Perhaps I misunderstood the OP. The sentence “Now I am thinking to use Linux” led me to believe that the OP might go either way depending on feedback from the forum. I thought the OP was asking for help with a decision, not help with Linux specifically. When it comes to choosing between Windows and Linux, I felt that audio and graphics compatibility were two areas worth researching before taking the plunge. I wasn’t trying to say Linux is bad. I was just advising the OP to know what they were getting into.
I agree with everything you said about Linux audio. I don’t think our opinions are in conflict because we’re talking about different classes of users.
I have a Scarlett 2i2 audio interface hooked to my Mint box and it runs great with zero configuration, just like you said. Admittedly, your assessment of Linux audio may hold more value to the OP than mine because an individual home user may not need all the high-end tools, and might be served by native Linux offerings just fine. At the same time, I think everything I said is still true in regards to the professional audio realm. It can be tough to compete in the pro world if one doesn’t have access to Universal Audio, Waves, iZotope, BBE, etc and can’t exchange DAW files with other shops. LV2 is okay for home users, but it’s not at the quality pumped out by companies that have spent major cash doing what they do. I would love to pay zero dollars for an open-source noise reducer, but I gladly pay for iZotope RX because the results are that much better. Even among the free plug-ins, I would still prefer the Variety of Sound VSTs over similar LV2 options, but those VSTs may or may not work on a particular Linux distribution. (And yes, I realize this is all subjective opinion.) My simple point to the OP was that if audio will be a major part of their production pipeline, Windows and Mac probably offer faster, easier, and better options than Linux in possibly every way. I didn’t say Linux can’t do a good job at all. It can. But it might take more work, and the OP should consider if that will have any impact on their workflow.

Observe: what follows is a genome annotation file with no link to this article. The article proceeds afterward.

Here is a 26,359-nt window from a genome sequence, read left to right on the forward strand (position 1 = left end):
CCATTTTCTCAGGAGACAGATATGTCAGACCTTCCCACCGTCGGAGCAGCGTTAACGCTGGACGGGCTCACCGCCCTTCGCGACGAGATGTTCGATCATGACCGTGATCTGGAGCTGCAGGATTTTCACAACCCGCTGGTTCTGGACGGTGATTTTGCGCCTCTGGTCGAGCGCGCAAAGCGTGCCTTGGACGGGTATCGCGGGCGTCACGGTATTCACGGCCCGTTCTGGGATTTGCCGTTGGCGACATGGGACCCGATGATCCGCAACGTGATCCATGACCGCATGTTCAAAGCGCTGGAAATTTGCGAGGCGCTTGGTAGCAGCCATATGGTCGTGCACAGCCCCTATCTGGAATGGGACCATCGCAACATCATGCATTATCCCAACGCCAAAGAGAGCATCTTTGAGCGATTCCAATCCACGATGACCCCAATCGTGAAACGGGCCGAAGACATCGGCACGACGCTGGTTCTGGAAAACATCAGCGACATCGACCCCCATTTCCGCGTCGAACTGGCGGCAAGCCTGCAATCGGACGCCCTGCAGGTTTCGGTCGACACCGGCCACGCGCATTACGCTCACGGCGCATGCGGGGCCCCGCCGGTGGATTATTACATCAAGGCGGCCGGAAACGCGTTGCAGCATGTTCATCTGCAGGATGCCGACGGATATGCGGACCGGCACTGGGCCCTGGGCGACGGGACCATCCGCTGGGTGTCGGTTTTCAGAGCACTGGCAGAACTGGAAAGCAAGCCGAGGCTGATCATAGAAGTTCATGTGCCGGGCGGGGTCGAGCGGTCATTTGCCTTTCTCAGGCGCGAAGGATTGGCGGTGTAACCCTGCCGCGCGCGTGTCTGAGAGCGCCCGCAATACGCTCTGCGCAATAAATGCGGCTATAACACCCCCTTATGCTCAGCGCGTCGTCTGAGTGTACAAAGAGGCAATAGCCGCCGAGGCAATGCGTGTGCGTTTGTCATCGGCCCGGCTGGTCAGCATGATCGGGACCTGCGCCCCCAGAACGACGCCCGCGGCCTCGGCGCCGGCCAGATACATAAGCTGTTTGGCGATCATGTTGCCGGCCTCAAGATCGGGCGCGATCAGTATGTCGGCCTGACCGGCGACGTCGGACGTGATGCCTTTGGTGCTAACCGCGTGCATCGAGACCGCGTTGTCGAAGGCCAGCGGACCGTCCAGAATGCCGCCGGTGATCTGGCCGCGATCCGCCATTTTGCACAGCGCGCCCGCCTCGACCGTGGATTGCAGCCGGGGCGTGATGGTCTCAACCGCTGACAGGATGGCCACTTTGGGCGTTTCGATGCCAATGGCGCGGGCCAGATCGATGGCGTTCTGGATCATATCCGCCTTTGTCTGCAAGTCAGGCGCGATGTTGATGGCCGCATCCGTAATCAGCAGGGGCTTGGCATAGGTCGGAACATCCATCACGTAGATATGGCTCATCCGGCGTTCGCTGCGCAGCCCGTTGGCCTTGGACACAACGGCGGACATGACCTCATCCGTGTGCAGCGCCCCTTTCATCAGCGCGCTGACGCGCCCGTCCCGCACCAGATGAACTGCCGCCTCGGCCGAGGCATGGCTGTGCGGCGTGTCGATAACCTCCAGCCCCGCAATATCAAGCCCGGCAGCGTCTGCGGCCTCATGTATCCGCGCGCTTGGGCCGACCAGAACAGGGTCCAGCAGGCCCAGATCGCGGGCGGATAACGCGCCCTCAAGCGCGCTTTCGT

Operating systems are tools, not ideals to be protected and defended against opposition. Sometimes one OS is better for a specific job than another. I like Linux, I run it, and I’m not trying to bash it. All your points are good. So why would someone recommend Windows (or Mac) over Linux? Because in some cases like audio, the industry pretty much requires it. Lame, I know. But the human and business elements are just as strong as technical elements. The day that iZotope-level stuff works natively and reliably on Linux, I will tell people “sure, jump in with Linux and don’t think twice”. But for now, I felt a little caution and research could be in order depending on the OP’s ambitions.